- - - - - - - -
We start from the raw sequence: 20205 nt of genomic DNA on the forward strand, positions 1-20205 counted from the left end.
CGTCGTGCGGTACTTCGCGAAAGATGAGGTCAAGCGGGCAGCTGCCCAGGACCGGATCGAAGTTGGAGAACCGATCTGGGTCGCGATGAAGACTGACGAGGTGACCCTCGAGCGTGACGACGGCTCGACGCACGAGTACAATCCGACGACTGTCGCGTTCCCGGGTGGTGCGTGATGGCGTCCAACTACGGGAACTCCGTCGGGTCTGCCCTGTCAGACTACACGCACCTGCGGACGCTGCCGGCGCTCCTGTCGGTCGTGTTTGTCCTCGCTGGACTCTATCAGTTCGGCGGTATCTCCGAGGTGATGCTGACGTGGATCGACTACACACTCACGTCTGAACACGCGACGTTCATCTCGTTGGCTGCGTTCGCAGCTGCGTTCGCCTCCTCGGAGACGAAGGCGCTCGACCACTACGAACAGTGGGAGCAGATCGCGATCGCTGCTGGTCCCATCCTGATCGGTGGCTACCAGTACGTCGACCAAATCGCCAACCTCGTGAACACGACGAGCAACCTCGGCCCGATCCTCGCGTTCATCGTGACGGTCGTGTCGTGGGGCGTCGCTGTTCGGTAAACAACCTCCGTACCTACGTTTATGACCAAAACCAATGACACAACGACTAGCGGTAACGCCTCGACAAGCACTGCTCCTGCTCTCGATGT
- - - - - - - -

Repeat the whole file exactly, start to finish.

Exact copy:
We start from the raw sequence: 20205 nt of genomic DNA on the forward strand, positions 1-20205 counted from the left end.
CGTCGTGCGGTACTTCGCGAAAGATGAGGTCAAGCGGGCAGCTGCCCAGGACCGGATCGAAGTTGGAGAACCGATCTGGGTCGCGATGAAGACTGACGAGGTGACCCTCGAGCGTGACGACGGCTCGACGCACGAGTACAATCCGACGACTGTCGCGTTCCCGGGTGGTGCGTGATGGCGTCCAACTACGGGAACTCCGTCGGGTCTGCCCTGTCAGACTACACGCACCTGCGGACGCTGCCGGCGCTCCTGTCGGTCGTGTTTGTCCTCGCTGGACTCTATCAGTTCGGCGGTATCTCCGAGGTGATGCTGACGTGGATCGACTACACACTCACGTCTGAACACGCGACGTTCATCTCGTTGGCTGCGTTCGCAGCTGCGTTCGCCTCCTCGGAGACGAAGGCGCTCGACCACTACGAACAGTGGGAGCAGATCGCGATCGCTGCTGGTCCCATCCTGATCGGTGGCTACCAGTACGTCGACCAAATCGCCAACCTCGTGAACACGACGAGCAACCTCGGCCCGATCCTCGCGTTCATCGTGACGGTCGTGTCGTGGGGCGTCGCTGTTCGGTAAACAACCTCCGTACCTACGTTTATGACCAAAACCAATGACACAACGACTAGCGGTAACGCCTCGACAAGCACTGCTCCTGCTCTCGATGT